Hong Kong’s new cabinet revealed with plenty of familiar faces
Beijing has approved chief-executive elect Carrie Lam’s ministerial choices, which mostly comprise incumbents and promotees from within the current administration
After months of trying to assemble a diverse team, Hong Kong’s incoming leader Carrie Lam Cheng Yuet-ngor has had to settle for a safe slate of mostly incumbents and promotees from within the current administration, the official announcement on Wednesday morning confirms.
According to a press release issued by Xinhua News Agency on Wednesday morning, Beijing has approved Lam’s ministerial choices. The chief executive-elect is only bringing in one outsider: former Democratic Party member and social-policy scholar Dr Law Chi-kwong. Law is the second pan-democrat to join the administration since Hong Kong’s handover in 1997 from British to Chinese rule, after outgoing housing minister Professor Anthony Cheung Bing-leung.
Six incumbent ministers are keeping their portfolios, including the top three secretaries – for administration, finance and justice. Also staying put is Simon Peh Yun-lu, not a minister but the controversial head of the Independent Commission Against Corruption, the city’s anti-graft agency.
There are eight promotees: four deputy ministers now elevated to head their own bureaus and four veteran civil servants joining the rank of minister as political appointees.
The team will assume office on July 1.
Lam has failed to achieve her aspiration of injecting young blood and outside talent. In defence of her line-up, she said last week her cabinet would be “pragmatic” and not need any time to get acquainted with her given their lengthy working relationships together.
Lau Siu-kai, vice-chairman of the Chinese Association of Hong Kong and Macau Studies, a semi-official think tank, said on Wednesday that appointing Dr Law Chi-kwong as a minister would not help improve the government’s relationship with the pan-democratic camp.
Lau said since there are significant differences in the political stance of the Hong Kong government and the pan-democrats and that their relationship could only be improved if Lam adopts a tolerant and moderate style of governance.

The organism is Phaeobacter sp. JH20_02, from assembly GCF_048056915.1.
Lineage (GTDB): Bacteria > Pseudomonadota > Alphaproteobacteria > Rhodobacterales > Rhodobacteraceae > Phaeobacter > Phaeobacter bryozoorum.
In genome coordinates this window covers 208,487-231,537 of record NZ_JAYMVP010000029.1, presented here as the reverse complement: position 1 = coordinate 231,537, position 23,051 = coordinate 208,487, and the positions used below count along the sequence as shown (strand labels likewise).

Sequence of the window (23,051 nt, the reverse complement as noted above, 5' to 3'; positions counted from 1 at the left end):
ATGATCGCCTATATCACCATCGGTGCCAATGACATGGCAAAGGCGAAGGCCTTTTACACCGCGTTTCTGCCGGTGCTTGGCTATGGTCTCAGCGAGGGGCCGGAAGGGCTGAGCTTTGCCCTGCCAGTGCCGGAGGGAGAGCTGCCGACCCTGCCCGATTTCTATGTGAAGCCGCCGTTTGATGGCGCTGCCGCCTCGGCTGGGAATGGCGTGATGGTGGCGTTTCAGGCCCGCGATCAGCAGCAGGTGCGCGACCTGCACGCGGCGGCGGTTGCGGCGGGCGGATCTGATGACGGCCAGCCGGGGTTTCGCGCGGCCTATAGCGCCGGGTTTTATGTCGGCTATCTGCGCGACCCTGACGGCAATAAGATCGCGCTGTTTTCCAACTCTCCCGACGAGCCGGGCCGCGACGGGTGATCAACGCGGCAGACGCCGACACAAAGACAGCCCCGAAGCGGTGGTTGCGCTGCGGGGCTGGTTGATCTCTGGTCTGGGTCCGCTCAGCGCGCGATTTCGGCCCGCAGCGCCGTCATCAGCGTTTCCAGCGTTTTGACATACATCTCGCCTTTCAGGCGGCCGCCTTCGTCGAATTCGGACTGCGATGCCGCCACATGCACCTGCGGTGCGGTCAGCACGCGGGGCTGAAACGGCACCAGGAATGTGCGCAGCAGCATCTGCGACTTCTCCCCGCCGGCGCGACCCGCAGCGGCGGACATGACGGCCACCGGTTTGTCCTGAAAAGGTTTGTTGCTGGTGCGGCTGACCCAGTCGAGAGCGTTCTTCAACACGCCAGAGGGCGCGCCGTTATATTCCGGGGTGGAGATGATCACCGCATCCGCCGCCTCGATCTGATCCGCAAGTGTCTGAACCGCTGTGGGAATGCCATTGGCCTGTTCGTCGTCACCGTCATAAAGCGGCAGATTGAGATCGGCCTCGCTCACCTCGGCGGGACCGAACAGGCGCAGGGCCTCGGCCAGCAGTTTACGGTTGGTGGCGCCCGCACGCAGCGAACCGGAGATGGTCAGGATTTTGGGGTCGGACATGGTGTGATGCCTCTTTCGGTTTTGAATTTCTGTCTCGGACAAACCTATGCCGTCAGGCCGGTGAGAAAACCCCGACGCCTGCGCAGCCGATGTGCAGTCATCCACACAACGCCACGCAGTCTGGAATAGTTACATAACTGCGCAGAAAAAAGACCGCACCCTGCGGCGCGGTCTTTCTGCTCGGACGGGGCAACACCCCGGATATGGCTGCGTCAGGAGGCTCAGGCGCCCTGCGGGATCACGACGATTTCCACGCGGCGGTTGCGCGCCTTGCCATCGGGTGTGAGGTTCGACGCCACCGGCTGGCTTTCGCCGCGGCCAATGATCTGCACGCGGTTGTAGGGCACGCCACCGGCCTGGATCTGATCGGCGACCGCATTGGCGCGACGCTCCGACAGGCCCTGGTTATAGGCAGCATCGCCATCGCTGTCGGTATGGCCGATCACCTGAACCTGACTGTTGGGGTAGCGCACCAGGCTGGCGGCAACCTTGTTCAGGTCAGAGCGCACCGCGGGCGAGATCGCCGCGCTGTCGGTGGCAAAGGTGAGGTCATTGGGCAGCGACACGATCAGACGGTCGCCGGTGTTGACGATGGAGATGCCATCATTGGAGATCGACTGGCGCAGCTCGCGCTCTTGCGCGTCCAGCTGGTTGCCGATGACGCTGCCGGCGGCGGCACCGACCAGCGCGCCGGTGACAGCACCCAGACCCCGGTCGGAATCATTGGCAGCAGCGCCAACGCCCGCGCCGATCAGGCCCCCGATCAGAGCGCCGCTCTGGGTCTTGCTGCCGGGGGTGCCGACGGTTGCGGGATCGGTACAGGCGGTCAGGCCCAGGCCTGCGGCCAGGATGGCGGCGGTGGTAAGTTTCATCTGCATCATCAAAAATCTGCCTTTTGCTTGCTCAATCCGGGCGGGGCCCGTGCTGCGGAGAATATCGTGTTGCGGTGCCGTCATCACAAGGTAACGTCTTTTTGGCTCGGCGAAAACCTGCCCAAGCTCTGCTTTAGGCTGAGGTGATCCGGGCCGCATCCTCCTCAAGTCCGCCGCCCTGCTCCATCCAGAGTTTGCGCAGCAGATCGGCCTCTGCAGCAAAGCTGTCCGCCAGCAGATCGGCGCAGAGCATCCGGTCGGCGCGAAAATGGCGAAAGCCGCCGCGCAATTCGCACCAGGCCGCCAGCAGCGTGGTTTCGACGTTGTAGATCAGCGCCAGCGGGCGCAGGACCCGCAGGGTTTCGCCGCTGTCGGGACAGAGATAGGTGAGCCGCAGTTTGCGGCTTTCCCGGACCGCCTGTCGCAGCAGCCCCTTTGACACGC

Chinese University political scientist Ivan Choy Chi-keung said on Wednesday that the new cabinet’s line-up fell short of the public expectation, as Lam had previously vowed to inject new blood and nominate more women as ministers.
He believes that the cabinet lacks new faces because aspiring politicians from the business and academic worlds are deterred by the “heat of the kitchen”.
The central government has also tightened its grip on the appointment of new ministers, Choy added.
There was wide speculation that Rex Auyeung Pak-kuen, Asia chairman of a United States-based insurance firm, would become the financial chief. But lawmakers and pundits understand that Financial Secretary Paul Chan Mo-po was reappointed because Beijing trusts him.
Carrie Lam’s cabinet (* denotes incumbent)
Chief Secretary: Matthew Cheung Kin-chung*
Financial Secretary: Paul Chan Mo-po *
Secretary for Justice: Rimsky Yuen Kwok-keung*
Secretary for Labour and Welfare: Dr Law Chi-kwong
Secretary for Education: Kevin Yeung Yun-hung
Secretary for Constitutional and Mainland Affairs: Patrick Nip Tak-kuen
Secretary for Security: John Lee Ka-chiu
Secretary for the Environment: Wong Kam-sing*
Secretary for Development: Michael Wong Wai-lun
Secretary for Transport and Housing: Frank Chan Fan
Secretary for Home Affairs: Lau Kong-wah*
Secretary for Financial Services and the Treasury: James Lau
Secretary for Food and Health: Professor Sophia Chan Siu-chee
Secretary for Commerce and Economic Development: Edward Yau Tang-wah
Secretary for Innovation and Technology: Nicholas Yang Wei-hsiung*
Secretary for the Civil Service: Joshua Law Chi-kong
ICAC Commissioner: Simon Peh Yun-lu*
Commissioner of Police: Stephen Lo Wai-chung*
Director of Audit: David Sun Tak-kei*
Director of Immigration: Erick Tsang Kwok-wai*
Commissioner of Customs and Excise: Hermes Tang Yi-hoi